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Sarge and I

Sarge and I

I spent a lot of time at my grandparent’s home near Nevada, Mo during the turbulent years of WW II. Dad was first stationed in Fort Leavenworth, then Oregon. He spent a brief time in Waynesville before he shipped out for France, then Germany with the Army’s 70th Division. He arrived on the battlefield just after the Battle of the Bulge, 1944 at age 34.

Since Mom held the position of store manager for the Edmiston’s Department Store in Fort Scott and Ottawa, KS, I was shuffled back and forth to Grandma’s often.

One of my companions was a collie named Sarge. When I went outside, he was always beside me. Here we are in Grandma’s side yard. I write about these years in Hard Times in the Heartland. Hard to believe this was over 70 years ago!

To see my books visit http://www.amazon.com/-/e/B007F5H0H4

Life in Oregon in WW II

Life in Oregon in WW II

We became a family again when Mom and I took a train from Kansas City to Albany, Oregon. We started out in a car with a couple of other Army wives, but suffered a blowout near Wichita. With no ration stamps for tires we had to return home and wait for train tickets.

Dad was stationed at Camp Adair near Albany. We were able to stay in various apartments in the region in 1943 and into 1944 until Dad received orders to relocate to Fort Leonard Wood in central Missouri. His next stop was France.

We didn’t see him again for nearly a year while he and his 70th Division fought their way into Germany.

Mom took this picture in the summer of 1943 in Albany.

To read more about this time, check out Hard Times in the Heartland on Amazon.com.

 

To see my books visit http://www.amazon.com/-/e/B007F5H0H4I

One Stop in WW II

One Stop in WW II

The last stop in our journeys to follow my dad in the States during WW II was in Waynesville, MO. He was stationed at Fort Leonard Wood before the Army shipped the 70th Division to France. By then I was twenty months old and had already lived in Kansas, Oregon, and Missouri.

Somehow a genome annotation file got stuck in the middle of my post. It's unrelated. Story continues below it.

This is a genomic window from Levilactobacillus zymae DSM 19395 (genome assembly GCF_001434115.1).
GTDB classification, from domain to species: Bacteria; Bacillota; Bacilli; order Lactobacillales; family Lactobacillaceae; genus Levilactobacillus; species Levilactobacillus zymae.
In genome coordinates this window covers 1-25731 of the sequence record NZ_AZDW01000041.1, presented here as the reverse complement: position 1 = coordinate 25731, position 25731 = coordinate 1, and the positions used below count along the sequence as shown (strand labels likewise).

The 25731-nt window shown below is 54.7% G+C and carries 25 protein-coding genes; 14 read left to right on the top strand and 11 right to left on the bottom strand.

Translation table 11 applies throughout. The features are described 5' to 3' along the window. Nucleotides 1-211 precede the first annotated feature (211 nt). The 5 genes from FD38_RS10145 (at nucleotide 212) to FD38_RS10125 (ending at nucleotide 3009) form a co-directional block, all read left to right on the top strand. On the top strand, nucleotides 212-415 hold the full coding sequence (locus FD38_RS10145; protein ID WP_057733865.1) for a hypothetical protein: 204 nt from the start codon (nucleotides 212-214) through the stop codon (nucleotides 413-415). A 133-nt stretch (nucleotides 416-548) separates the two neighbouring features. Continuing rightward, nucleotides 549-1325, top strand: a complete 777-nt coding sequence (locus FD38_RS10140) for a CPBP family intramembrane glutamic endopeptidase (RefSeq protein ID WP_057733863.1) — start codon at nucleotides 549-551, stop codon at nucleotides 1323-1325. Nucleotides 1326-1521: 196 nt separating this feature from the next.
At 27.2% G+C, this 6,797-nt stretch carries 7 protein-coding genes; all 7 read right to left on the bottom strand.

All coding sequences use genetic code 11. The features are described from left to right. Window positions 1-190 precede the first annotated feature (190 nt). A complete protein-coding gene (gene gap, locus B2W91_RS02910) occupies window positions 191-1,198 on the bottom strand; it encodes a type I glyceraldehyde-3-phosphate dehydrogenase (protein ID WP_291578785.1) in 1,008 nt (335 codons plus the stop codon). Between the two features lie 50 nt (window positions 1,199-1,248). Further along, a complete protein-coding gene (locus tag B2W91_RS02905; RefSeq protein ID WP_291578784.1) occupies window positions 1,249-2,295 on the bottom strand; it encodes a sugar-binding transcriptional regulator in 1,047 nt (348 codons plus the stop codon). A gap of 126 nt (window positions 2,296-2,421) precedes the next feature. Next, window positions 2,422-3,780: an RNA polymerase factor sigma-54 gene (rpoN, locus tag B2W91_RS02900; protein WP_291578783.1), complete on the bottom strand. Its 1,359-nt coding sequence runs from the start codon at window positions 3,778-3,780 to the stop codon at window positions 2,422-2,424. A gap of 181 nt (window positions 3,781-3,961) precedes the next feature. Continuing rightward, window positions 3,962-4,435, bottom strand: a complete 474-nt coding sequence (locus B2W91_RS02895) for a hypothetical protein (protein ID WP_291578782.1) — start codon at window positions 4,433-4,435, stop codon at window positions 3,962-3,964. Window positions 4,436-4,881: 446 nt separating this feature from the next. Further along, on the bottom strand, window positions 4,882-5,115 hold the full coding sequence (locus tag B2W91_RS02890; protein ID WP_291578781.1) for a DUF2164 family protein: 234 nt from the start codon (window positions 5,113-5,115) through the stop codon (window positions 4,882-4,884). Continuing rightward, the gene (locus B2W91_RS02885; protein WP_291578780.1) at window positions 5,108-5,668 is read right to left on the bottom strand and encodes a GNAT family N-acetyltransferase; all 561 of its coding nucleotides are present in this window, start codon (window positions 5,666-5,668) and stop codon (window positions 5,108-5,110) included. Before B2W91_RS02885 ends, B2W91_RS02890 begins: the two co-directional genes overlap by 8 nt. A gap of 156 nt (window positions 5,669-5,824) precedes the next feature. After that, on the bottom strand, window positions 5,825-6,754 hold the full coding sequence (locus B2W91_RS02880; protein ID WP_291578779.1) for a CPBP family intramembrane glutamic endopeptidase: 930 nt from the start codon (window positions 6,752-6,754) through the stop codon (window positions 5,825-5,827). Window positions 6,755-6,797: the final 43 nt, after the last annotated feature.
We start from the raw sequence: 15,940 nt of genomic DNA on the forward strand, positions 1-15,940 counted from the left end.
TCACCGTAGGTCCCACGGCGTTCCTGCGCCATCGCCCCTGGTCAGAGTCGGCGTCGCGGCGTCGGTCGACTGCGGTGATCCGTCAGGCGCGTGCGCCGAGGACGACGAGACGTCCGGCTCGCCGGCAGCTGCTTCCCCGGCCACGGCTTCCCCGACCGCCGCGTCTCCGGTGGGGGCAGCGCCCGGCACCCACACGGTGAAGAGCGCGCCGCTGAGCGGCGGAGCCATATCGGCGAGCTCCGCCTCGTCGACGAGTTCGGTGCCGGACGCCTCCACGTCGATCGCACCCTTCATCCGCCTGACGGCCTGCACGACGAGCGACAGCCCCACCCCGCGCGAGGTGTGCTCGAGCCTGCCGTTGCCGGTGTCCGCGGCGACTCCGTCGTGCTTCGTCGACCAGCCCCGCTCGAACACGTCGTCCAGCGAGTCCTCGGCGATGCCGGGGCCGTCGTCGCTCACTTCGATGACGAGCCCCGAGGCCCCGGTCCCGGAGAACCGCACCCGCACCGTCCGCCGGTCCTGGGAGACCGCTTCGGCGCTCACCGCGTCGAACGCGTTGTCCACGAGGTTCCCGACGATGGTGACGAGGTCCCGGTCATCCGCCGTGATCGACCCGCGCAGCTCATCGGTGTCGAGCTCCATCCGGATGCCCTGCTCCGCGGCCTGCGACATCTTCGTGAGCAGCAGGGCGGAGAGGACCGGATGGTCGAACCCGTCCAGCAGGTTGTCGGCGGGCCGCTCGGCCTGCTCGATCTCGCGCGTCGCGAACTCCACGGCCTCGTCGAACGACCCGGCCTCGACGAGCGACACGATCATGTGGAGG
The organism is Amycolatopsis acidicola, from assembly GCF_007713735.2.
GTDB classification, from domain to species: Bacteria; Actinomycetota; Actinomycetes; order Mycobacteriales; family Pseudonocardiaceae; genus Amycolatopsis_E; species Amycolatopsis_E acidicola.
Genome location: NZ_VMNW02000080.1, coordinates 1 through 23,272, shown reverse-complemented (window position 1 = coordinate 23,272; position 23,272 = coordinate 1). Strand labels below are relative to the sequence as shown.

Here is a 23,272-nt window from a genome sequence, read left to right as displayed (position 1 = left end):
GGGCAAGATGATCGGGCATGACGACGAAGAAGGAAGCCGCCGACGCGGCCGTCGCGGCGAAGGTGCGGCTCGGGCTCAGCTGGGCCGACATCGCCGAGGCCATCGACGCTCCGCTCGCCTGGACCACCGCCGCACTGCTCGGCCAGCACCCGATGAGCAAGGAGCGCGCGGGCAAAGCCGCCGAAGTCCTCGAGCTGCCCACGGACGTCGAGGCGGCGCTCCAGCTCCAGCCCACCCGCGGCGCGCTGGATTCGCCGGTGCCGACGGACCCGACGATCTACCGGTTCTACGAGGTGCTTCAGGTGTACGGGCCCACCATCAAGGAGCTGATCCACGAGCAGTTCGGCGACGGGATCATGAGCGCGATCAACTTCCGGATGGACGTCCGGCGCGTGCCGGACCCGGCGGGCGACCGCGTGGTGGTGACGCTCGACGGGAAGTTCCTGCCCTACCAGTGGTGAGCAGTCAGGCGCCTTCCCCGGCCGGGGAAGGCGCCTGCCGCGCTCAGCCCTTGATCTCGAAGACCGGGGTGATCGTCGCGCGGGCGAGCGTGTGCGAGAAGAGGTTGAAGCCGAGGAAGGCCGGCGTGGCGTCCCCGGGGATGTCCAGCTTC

My folks called this place “El Rancho.” We lived here with other couples because there was such a shortage of housing. Soon after this picture, Dad left to arrive in Europe just in time to pick up bodies after the Battle of the Bulge. That was the coldest winter Europe had had in fifty years.

This is one of the pictures he carried with him on the battlefield.

Did you move around a lot as a child?

To see my books visit http://www.amazon.com/-/e/B007F5H0H4

Early Years

Early Years

My mom and I moved several times during WW II while Dad was in the Army. He’d already served three years in the 30s, but Uncle Sam drafted him soon after I was born in the early 40s.

In order to be near him, we moved to Albany, Oregon because he was stationed at Camp Adair with the 70th Division. He trained troops there for the south Pacific.

Our next move was to Fort Leonard Wood, near Waynesville, Missouri. After a few months, Mom and I moved back to Fort Scott where we began, while Dad received orders to France in 1944 and later into Germany.

I think Mom took this picture when we lived in Oregon. Our first house there was a basement divided into three rooms. I slept in a dresser drawer until Mom could locate a bed.

After we returned to Fort Scott, I spent a lot of time with my grandparents in southwest Missouri on a farm. Good babysitters were hard to come by in those days.

I cover these events in my latest novel, Hard Times in the Heartland available on Amazon in paperback and e-reader.

What memories of your young years do you recall?

 

To see my books visit http://www.amazon.com/-/e/B007F5H0H4